Coming back to the picture of the lips! Were we to preserve this picture (even though the picture may not be so good and even if we did not know about the person being a current rock-star!), and have a look at the face 2 years down the line, we would be able to make out if there is any change occurring. This is my contention, and I hope you agree! Similarly, I exhort all those of you, who would do colposcopy, try to produce a colpophoto of the basic unstained cervix, the aceto-stained cervix and the iodine stained cervix, in print, which the patient should keep in her medical record file. When any other gynaecologist months/years down the line examines he/she would have the benefit of comparing with the previous condition of the cervix, and this is where, I believe, half of the value of 'Hard Copy Colposcopy' (again, excuse the unconventional vocabulary, but I think you'll understand) lies.
Let me touch upon the reporting of the 'lips'. If you recognize, and are prepared to admit, most of us write our clinical findings like option a). Some of us are 'doubting types' and would opt for option b). If you notice, there is no way you can fault any of the options. It is obvious that option d) is the most painstaking way to report. Consider what happens as a sequel to reporting in each of the above ways.
In option a), over a long period of time, one would get 'immune' to the grainy quality of the print, and tend to report normality even when the print quality has precluded the diagnosis of a minor 'dysplasia', especially in those cases where there is a lack of correlative information.
In option b), one would be subjecting a whole lot of patients to anxiety and unnecessary further evaluation.
In option c), one would be just condemning the entire procedure, unless the reporting person took the trouble to repeat the photograph (which has cost implications).
In option d), one accepts the current photograph, and has tried to analyze it from various aspects. The first aspect, is the gross anatomy (which can be disturbed in serious disease), the second is the skin contour, which is bound to be affected, as we are concerned about epithelial changes, and lastly the quality of the photograph. This report, enthuses us to preserve this print for future reference. It also keeps us aware of the need for improvement in photographic technique. Were we to preserve this print (as I mentioned before, in spite of its faults), we might, at a later date get some more qualifying information, which would help us 'build a case'. If a similar picture were taken after 3 years, we'd be able to compare and localize an area of change that might lead to the diagnosis of disease. It pays to be painstaking!
This would therefore essentially be a tutorial with the following intention : "Don't imagine a tiger that isn't there!" Remember to step back and take stock of the whole picture when faced with uncertain findings. And don't unnerve the patient with an uncertain posture. Think of what you want to do in the circumstances and advise with aplomb. And remember, if you provide a hard copy picture to the patient, even in the event of a minor slip in diagnosis, the patient always has your hard copy downstream in time, to compare with.
As pregnant women are susceptible for severe complications as we see in any other viral infections, there is lot of concern about prophylactic use of drugs like Tamiflu during pregnancy. In pregnancy, there is more possibility of dehydration, pneumonia or premature labor as hormonal changes during pregnancy depress the immune system to protect the fetus.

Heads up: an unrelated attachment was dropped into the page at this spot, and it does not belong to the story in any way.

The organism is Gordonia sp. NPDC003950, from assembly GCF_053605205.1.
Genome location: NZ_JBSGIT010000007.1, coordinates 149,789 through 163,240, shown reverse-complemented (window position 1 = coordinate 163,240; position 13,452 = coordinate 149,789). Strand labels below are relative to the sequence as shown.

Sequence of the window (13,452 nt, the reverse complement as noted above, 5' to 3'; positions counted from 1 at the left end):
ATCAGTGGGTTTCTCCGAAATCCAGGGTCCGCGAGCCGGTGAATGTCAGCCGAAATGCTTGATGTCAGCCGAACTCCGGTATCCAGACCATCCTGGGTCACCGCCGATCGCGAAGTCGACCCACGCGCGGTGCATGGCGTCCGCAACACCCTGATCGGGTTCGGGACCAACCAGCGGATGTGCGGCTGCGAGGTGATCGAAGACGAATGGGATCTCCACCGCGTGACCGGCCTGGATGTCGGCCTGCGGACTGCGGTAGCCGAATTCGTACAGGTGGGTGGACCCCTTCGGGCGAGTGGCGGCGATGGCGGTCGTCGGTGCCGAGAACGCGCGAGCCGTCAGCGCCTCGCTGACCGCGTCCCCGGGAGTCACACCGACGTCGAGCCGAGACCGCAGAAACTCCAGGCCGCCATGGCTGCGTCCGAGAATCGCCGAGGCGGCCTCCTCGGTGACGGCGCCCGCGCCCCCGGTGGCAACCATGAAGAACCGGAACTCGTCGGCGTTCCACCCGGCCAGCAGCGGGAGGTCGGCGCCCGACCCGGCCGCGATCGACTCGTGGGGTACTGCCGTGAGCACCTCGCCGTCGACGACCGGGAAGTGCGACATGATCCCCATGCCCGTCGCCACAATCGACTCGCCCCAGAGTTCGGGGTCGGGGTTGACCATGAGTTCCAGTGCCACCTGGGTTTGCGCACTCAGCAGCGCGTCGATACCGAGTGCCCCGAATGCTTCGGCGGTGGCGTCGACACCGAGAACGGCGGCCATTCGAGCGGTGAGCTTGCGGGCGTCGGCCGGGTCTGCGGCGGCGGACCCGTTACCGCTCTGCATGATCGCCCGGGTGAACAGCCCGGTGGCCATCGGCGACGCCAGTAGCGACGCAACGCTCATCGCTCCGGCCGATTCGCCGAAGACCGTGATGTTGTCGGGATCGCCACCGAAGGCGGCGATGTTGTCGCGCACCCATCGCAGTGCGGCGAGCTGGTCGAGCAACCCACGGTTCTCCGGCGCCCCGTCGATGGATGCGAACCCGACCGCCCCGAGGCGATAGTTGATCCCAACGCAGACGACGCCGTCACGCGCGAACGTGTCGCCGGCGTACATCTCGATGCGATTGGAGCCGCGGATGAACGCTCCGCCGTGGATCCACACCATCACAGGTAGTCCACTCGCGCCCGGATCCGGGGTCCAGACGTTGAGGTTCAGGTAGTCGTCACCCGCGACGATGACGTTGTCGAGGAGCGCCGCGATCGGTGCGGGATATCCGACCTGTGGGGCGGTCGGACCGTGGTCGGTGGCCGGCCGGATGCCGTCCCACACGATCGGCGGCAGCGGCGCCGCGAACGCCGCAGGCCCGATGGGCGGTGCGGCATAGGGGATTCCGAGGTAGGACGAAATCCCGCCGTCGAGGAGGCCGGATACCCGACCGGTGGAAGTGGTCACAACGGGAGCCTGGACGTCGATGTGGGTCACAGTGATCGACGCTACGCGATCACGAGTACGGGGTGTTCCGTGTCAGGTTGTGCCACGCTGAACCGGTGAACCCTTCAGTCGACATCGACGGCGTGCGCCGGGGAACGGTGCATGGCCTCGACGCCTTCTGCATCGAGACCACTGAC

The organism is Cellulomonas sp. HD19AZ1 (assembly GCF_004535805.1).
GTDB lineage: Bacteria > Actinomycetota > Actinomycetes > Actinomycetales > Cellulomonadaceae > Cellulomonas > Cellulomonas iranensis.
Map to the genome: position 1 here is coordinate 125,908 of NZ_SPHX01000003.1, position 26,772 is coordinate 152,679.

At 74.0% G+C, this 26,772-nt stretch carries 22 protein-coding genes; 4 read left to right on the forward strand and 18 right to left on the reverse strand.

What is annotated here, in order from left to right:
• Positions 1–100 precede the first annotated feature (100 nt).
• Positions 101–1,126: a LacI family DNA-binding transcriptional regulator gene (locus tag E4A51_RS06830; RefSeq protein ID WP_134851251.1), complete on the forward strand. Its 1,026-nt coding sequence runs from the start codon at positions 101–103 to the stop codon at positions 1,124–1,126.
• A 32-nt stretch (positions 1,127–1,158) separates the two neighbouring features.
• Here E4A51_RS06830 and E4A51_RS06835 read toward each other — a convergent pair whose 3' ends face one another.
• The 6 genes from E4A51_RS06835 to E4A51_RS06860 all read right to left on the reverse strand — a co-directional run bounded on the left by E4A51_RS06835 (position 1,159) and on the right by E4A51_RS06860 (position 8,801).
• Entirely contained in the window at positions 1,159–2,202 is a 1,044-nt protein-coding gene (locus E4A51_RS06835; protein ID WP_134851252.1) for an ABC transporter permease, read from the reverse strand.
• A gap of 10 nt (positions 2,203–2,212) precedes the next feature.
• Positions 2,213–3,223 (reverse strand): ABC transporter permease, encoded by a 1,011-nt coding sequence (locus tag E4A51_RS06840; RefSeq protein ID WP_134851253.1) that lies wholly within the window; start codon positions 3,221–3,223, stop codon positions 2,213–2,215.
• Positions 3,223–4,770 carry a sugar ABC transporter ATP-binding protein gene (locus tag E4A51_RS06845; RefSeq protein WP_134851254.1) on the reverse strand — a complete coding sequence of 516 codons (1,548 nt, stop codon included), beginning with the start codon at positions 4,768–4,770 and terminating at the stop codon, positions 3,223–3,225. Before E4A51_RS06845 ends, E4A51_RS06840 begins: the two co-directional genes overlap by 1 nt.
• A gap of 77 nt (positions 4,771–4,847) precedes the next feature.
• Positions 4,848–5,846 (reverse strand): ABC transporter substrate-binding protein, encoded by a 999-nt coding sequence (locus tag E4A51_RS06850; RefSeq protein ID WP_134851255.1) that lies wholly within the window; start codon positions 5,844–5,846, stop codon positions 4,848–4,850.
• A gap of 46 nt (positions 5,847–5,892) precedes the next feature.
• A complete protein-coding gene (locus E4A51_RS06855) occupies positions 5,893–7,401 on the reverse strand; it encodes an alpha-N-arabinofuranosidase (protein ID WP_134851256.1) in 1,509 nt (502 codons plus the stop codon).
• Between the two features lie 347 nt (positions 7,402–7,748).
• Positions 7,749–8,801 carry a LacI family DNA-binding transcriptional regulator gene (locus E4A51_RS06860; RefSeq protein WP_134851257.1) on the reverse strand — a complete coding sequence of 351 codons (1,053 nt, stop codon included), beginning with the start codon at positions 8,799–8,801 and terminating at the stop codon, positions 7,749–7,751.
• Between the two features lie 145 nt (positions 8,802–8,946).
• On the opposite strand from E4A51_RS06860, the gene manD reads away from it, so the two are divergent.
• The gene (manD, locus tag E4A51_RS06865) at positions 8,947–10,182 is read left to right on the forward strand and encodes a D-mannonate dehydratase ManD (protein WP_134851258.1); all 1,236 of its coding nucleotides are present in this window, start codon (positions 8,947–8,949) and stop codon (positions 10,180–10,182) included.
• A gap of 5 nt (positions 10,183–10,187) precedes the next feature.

In the event of a pandemic, drugs like Oseltamivir will be used for treatment or prophylaxis in pregnant women, either by choice or because the women don't know they are pregnant.
There is currently no reliable information on effects of this drug on a developing fetus, as we have not faced this problem before this.
The FDA has categorized this drug under the medical category "C". The data collected is insufficient to give a clear picture on the effects of Tamiflu on pregnant women and her developing fetus. As there were no human specimens the initial tests were conducted on rats and later on rabbits. Maternal toxicity was minimal in rats while in rabbit showed slight maternal toxicities. Skeletal abnormalities were observed in the cases where the doses were increased to 500 mg per kg of body weight per day.
A similar study was conducted on rats and rabbits for the effects of Tamiflu in lactating mothers. It was observed that Oseltamivir and Oseltamivir carboxylate are given out in the milk. A similar human study could not be conducted due to the lack of lactating mothers infected by the flu who are willing to contribute towards experimentation.
The conclusion of these studies was "Tamiflu should be prescribed to a pregnant woman only if the case justifies the potential benefit of the fetus."
Tamiflu (Oseltamivir) and Relenza (Zanamivir) are in the same class of drugs. But Tamiflu is a pill and liquid, while Relenza is a powder form that needs to be inhaled.
The main ingredient of the Tamiflu is the Oseltamivir phosphate, which belongs to group neuraminidase inhibitors. It acts by attacking the influenza virus in the body and stops it from spreading inside the body.
Each capsule of the medication contains seventy-five grams of the active drug. Recommended dosage is two capsules orally, one capsule in the morning and one in the evening for five days. For women who have been exposed to the influenza virus and who are taking this medicine as a preventive measure against the flu should take only one capsule in a day for seven days.
The Center for Disease Control and Prevention, (CDC) says that because a test result for the new H1N1, "Swine Flu" flu can take days, Tamiflu should be given to any pregnant patient with flu symptoms combines with likely contact with someone else with Swine Flu. Its known fact that this drug acts only if started early after contracting flu it need to be used despite not being recommended in pregnancy because the benefit of giving Tamiflu outweighs the risk. Simultaneously correction of hydration and treatment of fever with suitable antipyretics and adequate rest doesn't need more emphasis.